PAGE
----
SD-WAN is also evolving to simplify how customer DevOps teams use vendor APIs to create features within the platform. Teams can use APIs to implement certain automation services that address a specific business need.

For the market to truly benefit from AIOps and automation, all SD-WAN elements will need to talk with each other via API integration.

Is end-to-end automation possible across all elements?

In isolation, SD-WAN automation does offer some significant benefits and enhancements. But, for the market to truly benefit from AIOps and automation, all SD-WAN elements will need to talk with each other via API integration. This communication will enable the system to make automated changes to WAN edge devices and reflect changes in the configuration of cloud resources, such as Microsoft Azure, AWS and Google Cloud. If all elements are brought together into a single, holistic approach, AI decisions and automation can be applied to the whole system instead of isolating each component.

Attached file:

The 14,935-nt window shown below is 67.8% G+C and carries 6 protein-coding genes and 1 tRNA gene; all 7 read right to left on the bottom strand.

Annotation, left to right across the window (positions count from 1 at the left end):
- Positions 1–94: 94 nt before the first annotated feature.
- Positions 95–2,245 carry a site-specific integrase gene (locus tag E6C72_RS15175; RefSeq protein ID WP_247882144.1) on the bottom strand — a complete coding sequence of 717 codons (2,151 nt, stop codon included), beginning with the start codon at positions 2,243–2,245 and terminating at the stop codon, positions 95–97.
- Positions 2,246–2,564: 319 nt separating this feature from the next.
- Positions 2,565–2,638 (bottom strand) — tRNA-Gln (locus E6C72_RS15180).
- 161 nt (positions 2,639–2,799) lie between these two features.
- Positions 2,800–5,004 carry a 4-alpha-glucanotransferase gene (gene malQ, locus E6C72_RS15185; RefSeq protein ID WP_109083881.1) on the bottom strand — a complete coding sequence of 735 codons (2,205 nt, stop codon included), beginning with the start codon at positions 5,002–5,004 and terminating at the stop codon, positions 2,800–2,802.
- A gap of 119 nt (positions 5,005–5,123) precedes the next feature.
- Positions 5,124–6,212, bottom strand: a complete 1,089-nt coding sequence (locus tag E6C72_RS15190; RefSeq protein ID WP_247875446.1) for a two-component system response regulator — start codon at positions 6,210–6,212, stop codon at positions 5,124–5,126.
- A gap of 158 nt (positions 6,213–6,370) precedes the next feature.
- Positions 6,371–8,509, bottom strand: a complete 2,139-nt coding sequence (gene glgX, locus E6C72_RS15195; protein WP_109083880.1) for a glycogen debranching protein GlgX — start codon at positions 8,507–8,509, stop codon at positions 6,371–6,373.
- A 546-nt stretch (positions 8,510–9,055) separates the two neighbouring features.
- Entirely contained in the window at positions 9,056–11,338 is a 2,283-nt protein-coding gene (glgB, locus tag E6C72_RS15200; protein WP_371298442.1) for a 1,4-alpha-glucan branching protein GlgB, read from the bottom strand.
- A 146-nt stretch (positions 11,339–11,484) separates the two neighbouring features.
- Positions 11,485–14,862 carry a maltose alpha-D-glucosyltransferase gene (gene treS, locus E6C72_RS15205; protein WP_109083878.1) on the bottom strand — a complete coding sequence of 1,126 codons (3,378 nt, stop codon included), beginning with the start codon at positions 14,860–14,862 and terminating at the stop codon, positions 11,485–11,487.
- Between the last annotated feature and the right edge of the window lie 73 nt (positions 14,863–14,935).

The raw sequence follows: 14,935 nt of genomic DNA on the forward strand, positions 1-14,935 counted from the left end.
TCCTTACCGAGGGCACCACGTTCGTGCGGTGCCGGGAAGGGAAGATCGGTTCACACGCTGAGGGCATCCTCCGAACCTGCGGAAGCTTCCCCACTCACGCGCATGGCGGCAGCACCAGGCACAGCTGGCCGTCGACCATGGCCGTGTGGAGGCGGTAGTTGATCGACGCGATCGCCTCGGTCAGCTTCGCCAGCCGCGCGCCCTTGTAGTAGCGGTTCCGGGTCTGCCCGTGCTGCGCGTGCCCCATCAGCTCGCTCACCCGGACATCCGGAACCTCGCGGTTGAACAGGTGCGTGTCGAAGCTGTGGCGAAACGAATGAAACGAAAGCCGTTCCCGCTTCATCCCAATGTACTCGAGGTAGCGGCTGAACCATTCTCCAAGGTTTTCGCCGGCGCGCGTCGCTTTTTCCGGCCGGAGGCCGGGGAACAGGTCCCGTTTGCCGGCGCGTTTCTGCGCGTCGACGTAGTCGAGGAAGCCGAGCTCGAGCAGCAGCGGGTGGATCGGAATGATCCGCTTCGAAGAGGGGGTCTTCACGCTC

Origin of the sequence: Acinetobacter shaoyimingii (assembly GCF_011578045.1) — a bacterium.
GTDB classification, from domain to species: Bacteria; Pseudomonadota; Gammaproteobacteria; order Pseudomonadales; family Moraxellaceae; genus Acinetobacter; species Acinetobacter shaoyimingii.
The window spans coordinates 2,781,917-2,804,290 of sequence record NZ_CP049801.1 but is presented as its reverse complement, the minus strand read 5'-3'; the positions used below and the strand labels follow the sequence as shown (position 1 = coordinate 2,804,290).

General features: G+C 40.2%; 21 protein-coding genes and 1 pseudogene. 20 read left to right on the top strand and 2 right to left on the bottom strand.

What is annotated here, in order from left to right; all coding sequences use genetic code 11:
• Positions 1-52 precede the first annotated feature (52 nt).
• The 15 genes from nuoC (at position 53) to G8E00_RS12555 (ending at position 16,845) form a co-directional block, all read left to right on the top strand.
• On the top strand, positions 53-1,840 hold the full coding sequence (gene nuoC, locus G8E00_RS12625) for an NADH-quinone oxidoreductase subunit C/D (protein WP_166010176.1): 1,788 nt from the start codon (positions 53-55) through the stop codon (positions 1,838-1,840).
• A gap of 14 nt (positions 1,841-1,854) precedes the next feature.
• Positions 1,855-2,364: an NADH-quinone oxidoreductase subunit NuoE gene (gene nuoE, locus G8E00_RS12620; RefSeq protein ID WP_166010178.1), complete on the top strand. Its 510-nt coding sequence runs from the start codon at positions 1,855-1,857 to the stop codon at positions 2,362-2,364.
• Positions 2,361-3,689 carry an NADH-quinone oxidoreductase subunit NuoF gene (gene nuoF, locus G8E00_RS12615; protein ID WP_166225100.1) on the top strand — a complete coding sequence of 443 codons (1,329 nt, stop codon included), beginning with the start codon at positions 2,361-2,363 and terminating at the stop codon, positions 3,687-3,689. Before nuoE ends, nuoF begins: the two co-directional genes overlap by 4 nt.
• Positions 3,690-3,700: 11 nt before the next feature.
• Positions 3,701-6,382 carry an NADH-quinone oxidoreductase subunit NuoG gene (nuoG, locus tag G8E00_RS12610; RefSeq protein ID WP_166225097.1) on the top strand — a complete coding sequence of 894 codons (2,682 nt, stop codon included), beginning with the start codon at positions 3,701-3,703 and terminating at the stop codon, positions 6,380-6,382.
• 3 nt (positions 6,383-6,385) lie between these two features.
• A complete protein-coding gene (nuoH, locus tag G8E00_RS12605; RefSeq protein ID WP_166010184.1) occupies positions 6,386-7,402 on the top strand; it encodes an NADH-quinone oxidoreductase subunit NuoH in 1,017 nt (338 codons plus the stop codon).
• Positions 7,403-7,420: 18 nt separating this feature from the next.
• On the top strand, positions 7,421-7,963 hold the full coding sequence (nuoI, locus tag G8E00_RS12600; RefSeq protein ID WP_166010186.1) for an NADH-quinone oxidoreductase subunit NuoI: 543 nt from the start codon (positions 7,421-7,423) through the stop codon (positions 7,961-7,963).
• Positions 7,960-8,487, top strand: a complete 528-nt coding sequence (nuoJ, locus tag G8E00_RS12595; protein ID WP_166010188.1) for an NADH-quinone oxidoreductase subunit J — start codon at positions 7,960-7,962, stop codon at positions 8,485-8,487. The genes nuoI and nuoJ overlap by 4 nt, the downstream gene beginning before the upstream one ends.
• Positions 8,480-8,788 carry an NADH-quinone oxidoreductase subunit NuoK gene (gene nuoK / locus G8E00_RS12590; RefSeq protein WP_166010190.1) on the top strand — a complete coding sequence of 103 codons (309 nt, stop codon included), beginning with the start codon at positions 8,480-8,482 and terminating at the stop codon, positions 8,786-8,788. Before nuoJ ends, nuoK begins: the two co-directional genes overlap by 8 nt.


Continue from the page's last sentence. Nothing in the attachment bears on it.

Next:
Service providers and vendors also benefit from unified automation, which enables deployment and adds customer value across the SD-WAN overlay and underlay to bring everything together.

Accuracy with automation

Automation will also reduce human error when making changes. Almost all MPLS deployments over the last 20 years have experienced performance issues due to bad quality of service (QoS) configuration. Many customers have even removed QoS to improve UX. With AI and automation, QoS can be implemented correctly from the beginning and evolve as AI understands performance attributes over time.

Machine learning offers an answer across all technologies

SD-WAN currently delivers basic automation, such as error correction and path selection. To ensure automation provides significant benefits, AI must be driven to focus on business intent outcomes.

The intended result is to ensure the network operates against set policies, regardless of what changes occur. IT teams can deploy new thinking and strategies to achieve better business outcomes and UX. If an intended configuration doesn't work or creates network issues, machine learning can identify the problem and either automate the correction or notify the IT team.